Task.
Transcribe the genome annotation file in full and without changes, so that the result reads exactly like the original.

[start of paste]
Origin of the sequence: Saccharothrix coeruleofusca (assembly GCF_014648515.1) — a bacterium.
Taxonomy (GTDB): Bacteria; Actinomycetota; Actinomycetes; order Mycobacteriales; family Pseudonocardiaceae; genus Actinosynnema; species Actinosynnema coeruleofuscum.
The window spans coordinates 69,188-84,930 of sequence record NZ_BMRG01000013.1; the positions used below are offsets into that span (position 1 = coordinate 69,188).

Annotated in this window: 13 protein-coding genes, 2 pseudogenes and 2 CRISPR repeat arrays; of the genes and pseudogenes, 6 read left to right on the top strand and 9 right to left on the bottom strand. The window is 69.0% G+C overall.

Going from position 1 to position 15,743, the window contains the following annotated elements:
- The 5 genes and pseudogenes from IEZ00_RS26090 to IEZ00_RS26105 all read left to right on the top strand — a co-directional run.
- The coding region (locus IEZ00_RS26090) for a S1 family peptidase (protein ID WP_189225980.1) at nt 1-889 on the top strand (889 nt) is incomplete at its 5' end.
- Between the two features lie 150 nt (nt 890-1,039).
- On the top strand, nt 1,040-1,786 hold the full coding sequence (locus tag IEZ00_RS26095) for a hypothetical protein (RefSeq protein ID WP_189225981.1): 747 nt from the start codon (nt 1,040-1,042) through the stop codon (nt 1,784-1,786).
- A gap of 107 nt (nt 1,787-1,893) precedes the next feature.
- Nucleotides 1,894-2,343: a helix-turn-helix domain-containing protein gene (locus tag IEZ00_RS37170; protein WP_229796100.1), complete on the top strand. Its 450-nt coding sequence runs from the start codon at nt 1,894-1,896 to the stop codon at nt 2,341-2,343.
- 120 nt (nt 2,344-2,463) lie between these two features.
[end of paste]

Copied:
Origin of the sequence: Saccharothrix coeruleofusca (assembly GCF_014648515.1) — a bacterium.
Taxonomy (GTDB): Bacteria; Actinomycetota; Actinomycetes; order Mycobacteriales; family Pseudonocardiaceae; genus Actinosynnema; species Actinosynnema coeruleofuscum.
The window spans coordinates 69,188-84,930 of sequence record NZ_BMRG01000013.1; the positions used below are offsets into that span (position 1 = coordinate 69,188).

Annotated in this window: 13 protein-coding genes, 2 pseudogenes and 2 CRISPR repeat arrays; of the genes and pseudogenes, 6 read left to right on the top strand and 9 right to left on the bottom strand. The window is 69.0% G+C overall.

Going from position 1 to position 15,743, the window contains the following annotated elements:
- The 5 genes and pseudogenes from IEZ00_RS26090 to IEZ00_RS26105 all read left to right on the top strand — a co-directional run.
- The coding region (locus IEZ00_RS26090) for a S1 family peptidase (protein ID WP_189225980.1) at nt 1-889 on the top strand (889 nt) is incomplete at its 5' end.
- Between the two features lie 150 nt (nt 890-1,039).
- On the top strand, nt 1,040-1,786 hold the full coding sequence (locus tag IEZ00_RS26095) for a hypothetical protein (RefSeq protein ID WP_189225981.1): 747 nt from the start codon (nt 1,040-1,042) through the stop codon (nt 1,784-1,786).
- A gap of 107 nt (nt 1,787-1,893) precedes the next feature.
- Nucleotides 1,894-2,343: a helix-turn-helix domain-containing protein gene (locus tag IEZ00_RS37170; protein WP_229796100.1), complete on the top strand. Its 450-nt coding sequence runs from the start codon at nt 1,894-1,896 to the stop codon at nt 2,341-2,343.
- 120 nt (nt 2,344-2,463) lie between these two features.